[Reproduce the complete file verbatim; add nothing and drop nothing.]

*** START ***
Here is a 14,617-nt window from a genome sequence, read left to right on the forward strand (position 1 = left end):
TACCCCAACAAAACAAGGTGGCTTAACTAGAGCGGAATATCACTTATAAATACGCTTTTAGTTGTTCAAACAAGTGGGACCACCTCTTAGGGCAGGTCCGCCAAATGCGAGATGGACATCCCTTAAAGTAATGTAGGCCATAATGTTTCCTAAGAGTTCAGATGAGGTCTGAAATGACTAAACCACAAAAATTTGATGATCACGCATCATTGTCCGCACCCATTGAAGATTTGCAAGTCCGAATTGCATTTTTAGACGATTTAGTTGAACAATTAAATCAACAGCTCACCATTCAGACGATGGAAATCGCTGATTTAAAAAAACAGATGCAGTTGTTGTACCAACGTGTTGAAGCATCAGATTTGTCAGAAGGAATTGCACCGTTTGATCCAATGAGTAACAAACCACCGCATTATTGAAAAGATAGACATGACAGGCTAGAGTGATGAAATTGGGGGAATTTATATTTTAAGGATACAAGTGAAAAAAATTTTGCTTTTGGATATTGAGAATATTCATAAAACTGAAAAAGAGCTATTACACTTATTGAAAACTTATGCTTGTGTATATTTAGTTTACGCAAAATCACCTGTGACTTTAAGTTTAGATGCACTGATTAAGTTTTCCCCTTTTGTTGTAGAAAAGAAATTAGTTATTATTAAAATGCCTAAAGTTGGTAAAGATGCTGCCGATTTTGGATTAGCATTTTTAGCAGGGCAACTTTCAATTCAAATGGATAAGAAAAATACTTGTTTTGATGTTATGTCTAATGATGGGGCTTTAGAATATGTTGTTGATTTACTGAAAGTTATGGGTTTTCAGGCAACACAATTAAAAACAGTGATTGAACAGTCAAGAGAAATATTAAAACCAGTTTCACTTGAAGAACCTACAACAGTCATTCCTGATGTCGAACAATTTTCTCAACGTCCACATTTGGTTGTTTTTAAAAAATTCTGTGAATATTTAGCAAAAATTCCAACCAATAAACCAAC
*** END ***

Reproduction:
Here is a 14,617-nt window from a genome sequence, read left to right on the forward strand (position 1 = left end):
TACCCCAACAAAACAAGGTGGCTTAACTAGAGCGGAATATCACTTATAAATACGCTTTTAGTTGTTCAAACAAGTGGGACCACCTCTTAGGGCAGGTCCGCCAAATGCGAGATGGACATCCCTTAAAGTAATGTAGGCCATAATGTTTCCTAAGAGTTCAGATGAGGTCTGAAATGACTAAACCACAAAAATTTGATGATCACGCATCATTGTCCGCACCCATTGAAGATTTGCAAGTCCGAATTGCATTTTTAGACGATTTAGTTGAACAATTAAATCAACAGCTCACCATTCAGACGATGGAAATCGCTGATTTAAAAAAACAGATGCAGTTGTTGTACCAACGTGTTGAAGCATCAGATTTGTCAGAAGGAATTGCACCGTTTGATCCAATGAGTAACAAACCACCGCATTATTGAAAAGATAGACATGACAGGCTAGAGTGATGAAATTGGGGGAATTTATATTTTAAGGATACAAGTGAAAAAAATTTTGCTTTTGGATATTGAGAATATTCATAAAACTGAAAAAGAGCTATTACACTTATTGAAAACTTATGCTTGTGTATATTTAGTTTACGCAAAATCACCTGTGACTTTAAGTTTAGATGCACTGATTAAGTTTTCCCCTTTTGTTGTAGAAAAGAAATTAGTTATTATTAAAATGCCTAAAGTTGGTAAAGATGCTGCCGATTTTGGATTAGCATTTTTAGCAGGGCAACTTTCAATTCAAATGGATAAGAAAAATACTTGTTTTGATGTTATGTCTAATGATGGGGCTTTAGAATATGTTGTTGATTTACTGAAAGTTATGGGTTTTCAGGCAACACAATTAAAAACAGTGATTGAACAGTCAAGAGAAATATTAAAACCAGTTTCACTTGAAGAACCTACAACAGTCATTCCTGATGTCGAACAATTTTCTCAACGTCCACATTTGGTTGTTTTTAAAAAATTCTGTGAATATTTAGCAAAAATTCCAACCAATAAACCAAC